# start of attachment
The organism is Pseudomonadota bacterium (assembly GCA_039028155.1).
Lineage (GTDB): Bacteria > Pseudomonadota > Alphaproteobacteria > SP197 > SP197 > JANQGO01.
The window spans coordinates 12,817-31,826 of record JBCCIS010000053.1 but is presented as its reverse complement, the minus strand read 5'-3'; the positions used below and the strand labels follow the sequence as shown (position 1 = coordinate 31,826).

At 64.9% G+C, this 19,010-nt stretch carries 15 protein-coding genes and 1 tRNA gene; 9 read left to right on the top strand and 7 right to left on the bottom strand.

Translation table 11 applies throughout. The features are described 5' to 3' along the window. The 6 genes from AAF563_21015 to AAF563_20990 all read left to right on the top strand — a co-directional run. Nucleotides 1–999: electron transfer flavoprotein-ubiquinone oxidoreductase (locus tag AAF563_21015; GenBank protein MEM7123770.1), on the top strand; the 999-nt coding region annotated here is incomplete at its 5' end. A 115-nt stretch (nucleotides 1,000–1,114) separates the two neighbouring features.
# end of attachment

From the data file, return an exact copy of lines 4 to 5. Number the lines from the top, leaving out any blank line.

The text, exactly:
At 64.9% G+C, this 19,010-nt stretch carries 15 protein-coding genes and 1 tRNA gene; 9 read left to right on the top strand and 7 right to left on the bottom strand.

Translation table 11 applies throughout. The features are described 5' to 3' along the window. The 6 genes from AAF563_21015 to AAF563_20990 all read left to right on the top strand — a co-directional run. Nucleotides 1–999: electron transfer flavoprotein-ubiquinone oxidoreductase (locus tag AAF563_21015; GenBank protein MEM7123770.1), on the top strand; the 999-nt coding region annotated here is incomplete at its 5' end. A 115-nt stretch (nucleotides 1,000–1,114) separates the two neighbouring features.